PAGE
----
5 tech trends we’ll see more of in 2014

Every year brings plenty of hype around the promise of what new technical advancements and capabilities can bring to organizations trying to transform their businesses. There are also plenty of things that never quite live up to the promised hype. Let’s take a look at what to expect in 2014.

BYOD evolves to BYOC and BYOA
One trend that hit hard in 2013 was BYOD. Whether companies wanted to embrace it or not, they were hit by a storm of user owned mobile hardware entering their enterprise networks….For 2014, expect this to continue as users now leverage their devices for other needs such as BYOC (Bring Your Own Cloud) and BYOA (Bring Your Own Application). Cloud access will bring a host of applications such as cloud storage and file sharing capabilities services such as Box.net, DropBox, SkyDrive, Google Drive, etc. The ability to have seamingly endless capacity easily shared and syndicated across desktop, tablet and mobile devices is tremendously powerful for the mobile worker.

BYOA extends the IT consumerization model by bringing the personal app paradigm to the Enterprise. Organizations can either embrace off-the-shelf mobile apps or build custom mobile apps that tailor features and functionality to specific business needs. Whichever approach is adapted, you can expect to see the Enterprise App Store begin to go mainstream as the preferred distribution model for Enterprise mobile apps.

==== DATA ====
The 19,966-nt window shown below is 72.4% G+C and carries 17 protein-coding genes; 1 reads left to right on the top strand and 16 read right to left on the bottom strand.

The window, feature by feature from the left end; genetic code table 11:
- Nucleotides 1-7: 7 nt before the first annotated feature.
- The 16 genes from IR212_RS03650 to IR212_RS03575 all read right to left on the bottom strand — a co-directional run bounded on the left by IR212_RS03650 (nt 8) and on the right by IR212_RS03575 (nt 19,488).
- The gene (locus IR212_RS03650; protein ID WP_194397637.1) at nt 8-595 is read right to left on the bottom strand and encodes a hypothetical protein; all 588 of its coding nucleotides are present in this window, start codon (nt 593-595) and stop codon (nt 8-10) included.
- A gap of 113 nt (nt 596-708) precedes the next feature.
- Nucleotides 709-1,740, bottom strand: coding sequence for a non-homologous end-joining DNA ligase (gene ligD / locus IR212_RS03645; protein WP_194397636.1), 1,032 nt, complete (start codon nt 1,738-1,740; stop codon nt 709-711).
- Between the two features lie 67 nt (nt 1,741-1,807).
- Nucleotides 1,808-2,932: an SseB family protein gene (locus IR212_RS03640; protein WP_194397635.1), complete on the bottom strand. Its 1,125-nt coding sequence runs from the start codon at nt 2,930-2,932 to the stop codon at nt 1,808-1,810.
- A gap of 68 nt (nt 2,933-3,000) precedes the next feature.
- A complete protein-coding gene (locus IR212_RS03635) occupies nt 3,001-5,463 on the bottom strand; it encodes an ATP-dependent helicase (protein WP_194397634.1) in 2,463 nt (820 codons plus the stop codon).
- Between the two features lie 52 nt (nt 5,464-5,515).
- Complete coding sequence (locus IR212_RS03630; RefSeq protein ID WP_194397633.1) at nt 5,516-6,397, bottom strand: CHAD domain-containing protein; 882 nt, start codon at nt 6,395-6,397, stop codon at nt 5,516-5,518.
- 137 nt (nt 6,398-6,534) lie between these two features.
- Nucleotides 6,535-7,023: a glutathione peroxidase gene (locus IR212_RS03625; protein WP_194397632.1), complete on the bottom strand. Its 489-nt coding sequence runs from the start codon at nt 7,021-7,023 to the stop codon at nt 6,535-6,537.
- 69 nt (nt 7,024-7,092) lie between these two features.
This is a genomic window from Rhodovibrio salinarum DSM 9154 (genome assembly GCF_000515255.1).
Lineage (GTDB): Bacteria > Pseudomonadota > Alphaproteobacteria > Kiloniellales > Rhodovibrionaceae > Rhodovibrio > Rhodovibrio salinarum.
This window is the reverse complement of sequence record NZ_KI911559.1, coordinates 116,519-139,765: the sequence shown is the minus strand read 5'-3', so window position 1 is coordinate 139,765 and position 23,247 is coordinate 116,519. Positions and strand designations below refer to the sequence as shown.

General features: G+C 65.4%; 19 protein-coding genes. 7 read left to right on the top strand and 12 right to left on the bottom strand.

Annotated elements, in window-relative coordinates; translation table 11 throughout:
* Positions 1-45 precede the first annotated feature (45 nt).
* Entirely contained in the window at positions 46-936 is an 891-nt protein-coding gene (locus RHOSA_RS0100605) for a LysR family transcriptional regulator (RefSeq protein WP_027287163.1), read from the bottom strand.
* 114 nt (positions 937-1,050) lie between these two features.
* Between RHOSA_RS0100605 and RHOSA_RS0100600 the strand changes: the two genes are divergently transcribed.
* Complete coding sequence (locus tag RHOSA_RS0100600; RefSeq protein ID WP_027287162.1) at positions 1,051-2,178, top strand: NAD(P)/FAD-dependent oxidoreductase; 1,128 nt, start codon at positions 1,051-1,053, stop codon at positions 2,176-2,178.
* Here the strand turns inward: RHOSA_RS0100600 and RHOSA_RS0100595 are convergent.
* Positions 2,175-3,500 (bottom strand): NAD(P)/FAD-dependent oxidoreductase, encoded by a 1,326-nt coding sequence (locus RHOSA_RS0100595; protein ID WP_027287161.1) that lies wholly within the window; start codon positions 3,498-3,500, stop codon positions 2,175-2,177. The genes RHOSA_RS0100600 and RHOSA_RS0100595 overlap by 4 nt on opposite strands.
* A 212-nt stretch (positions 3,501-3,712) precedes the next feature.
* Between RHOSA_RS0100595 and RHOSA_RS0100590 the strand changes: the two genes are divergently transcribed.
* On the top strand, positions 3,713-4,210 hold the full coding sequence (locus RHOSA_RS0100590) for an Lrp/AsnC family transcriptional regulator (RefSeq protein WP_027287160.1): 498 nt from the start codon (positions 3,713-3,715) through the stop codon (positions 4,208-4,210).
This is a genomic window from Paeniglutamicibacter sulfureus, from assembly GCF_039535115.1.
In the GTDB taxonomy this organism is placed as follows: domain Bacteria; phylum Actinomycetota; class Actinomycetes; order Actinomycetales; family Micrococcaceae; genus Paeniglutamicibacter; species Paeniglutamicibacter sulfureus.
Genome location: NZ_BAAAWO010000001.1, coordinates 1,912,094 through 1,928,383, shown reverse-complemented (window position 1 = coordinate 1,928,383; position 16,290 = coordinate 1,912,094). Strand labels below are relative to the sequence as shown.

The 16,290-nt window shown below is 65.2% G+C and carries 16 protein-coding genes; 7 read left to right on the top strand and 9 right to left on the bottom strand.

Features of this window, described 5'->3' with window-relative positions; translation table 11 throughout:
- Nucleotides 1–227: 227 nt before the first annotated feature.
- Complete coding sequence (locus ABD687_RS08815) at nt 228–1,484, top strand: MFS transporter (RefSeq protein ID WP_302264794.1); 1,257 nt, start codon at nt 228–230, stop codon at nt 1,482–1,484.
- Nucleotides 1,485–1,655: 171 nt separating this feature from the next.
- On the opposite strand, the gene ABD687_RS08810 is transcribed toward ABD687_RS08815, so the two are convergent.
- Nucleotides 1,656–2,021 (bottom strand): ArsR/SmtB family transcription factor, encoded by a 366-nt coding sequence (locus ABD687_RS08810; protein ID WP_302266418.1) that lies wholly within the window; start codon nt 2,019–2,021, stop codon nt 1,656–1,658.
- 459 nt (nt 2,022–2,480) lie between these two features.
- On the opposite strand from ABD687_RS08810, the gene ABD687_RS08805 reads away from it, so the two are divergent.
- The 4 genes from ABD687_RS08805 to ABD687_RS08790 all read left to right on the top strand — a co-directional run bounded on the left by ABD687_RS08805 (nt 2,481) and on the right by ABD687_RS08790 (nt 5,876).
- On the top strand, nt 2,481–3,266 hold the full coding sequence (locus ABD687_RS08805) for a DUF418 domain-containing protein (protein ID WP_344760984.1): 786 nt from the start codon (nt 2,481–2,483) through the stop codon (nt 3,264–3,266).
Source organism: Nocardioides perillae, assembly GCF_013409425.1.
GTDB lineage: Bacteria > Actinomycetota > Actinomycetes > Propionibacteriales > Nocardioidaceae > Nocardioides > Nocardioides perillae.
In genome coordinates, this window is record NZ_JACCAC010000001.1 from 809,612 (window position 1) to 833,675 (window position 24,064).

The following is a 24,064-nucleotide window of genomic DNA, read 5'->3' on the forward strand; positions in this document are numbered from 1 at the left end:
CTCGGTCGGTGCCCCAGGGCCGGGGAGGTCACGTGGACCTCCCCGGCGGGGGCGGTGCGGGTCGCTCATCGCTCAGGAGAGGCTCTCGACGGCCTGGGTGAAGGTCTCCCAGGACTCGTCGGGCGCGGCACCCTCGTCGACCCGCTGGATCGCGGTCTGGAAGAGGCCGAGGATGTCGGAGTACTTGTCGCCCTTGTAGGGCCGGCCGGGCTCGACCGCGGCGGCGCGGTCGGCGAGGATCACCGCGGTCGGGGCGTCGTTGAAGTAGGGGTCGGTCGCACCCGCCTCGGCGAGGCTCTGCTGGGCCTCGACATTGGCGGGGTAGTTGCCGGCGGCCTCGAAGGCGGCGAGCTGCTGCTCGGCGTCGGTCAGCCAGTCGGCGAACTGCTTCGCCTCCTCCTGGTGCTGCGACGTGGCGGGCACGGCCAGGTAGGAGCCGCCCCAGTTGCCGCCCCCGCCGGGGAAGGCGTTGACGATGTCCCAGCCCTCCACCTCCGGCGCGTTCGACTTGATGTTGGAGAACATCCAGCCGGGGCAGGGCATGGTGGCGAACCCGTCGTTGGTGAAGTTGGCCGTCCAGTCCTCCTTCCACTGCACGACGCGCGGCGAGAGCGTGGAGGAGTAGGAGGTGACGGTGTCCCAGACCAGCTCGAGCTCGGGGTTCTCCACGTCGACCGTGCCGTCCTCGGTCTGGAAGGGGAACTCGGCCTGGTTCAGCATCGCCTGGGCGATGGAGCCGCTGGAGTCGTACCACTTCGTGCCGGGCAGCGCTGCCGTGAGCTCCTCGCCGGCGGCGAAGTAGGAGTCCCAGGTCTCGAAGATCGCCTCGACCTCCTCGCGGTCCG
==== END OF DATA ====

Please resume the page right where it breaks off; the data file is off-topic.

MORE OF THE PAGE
Big Data grows up
The reality is that most Enterprises still have much of its information in proprietary formats locked away in internal databases that get analyzed in reports for management. Despite a majority of information originating externally (such as social and sensory data) much of the focus is still on processing data within the Enterprise. In 2013, this external “big” data was still not effectively integrated into core information systems to drive additional insights. 2014 will be the year companies more effectively integrate Big Data into their core platforms. And they will have to as the volume of data continues to grow.

The Internet of Things enables sensor driven business models
2013 touted the “Internet of Things” where every mundane possession becomes instrumented and connected to the Internet by either embedding RFID tags or sensors. However, much of this did little to impact organizational effectiveness and enhance decision making.

The emergence of “smart machines” and embedded sensors will bring new contextual awareness to computing enabling sensor driven business models. These sensors will allow better tracking of behaviour and movements of product and interactions with those products allowing business models to be fine-tuned based on this behavioral data. Sensors will also enhance situational awareness as they are deployed into infrastructures (such as railways, airplanes, cars, buildings, etc.) or environmental (such as roadways, oceans, atmoshpere, etc.) to further predict and correlate events. Complex, real-time sensing of adverse conditions and guided automated responses that mimic human reactions but in a more enhanced and predictable fashion. For example, the automotive industry is rapidly developing systems that can detect collisions or other hazardess situations and take evasive actions.

Internally, Enterprises can expect this to affect process optimizations as sensors bring better granularity and more data to analyse, to adjust and optimize business processes. Network and automated feedback systems can better monitor load and usage patterns which in turn can allow for smarter resource planning and allocations and also enable dynamic pricing algorithms.

Towards the end of 2014, you can expect the cost of sensors to begin to fall to levels that will spark more widespread uses. Big data tools and applications will mature to the point where huge volumes of data can be absorbed, synthesized and integrated into systems for smarter and faster decision making.

Mobile truly becomes the remote control of your life